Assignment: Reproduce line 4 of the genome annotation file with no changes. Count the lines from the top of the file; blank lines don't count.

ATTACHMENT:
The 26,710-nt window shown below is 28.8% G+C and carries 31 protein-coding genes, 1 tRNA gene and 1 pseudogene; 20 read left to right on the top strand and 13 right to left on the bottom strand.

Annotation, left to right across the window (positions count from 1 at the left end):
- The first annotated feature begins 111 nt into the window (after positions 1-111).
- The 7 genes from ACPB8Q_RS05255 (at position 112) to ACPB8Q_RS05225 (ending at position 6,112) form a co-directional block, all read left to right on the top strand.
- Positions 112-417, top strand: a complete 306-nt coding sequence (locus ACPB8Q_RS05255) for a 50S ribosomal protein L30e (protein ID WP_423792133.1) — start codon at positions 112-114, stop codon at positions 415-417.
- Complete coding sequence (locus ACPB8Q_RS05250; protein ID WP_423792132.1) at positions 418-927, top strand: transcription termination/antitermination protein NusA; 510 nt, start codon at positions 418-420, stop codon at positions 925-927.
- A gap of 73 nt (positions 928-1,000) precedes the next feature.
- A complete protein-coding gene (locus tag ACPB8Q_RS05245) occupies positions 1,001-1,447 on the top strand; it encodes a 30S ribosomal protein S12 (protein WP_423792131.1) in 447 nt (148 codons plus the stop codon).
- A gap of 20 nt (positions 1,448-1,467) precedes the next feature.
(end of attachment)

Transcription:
- The 7 genes from ACPB8Q_RS05255 (at position 112) to ACPB8Q_RS05225 (ending at position 6,112) form a co-directional block, all read left to right on the top strand.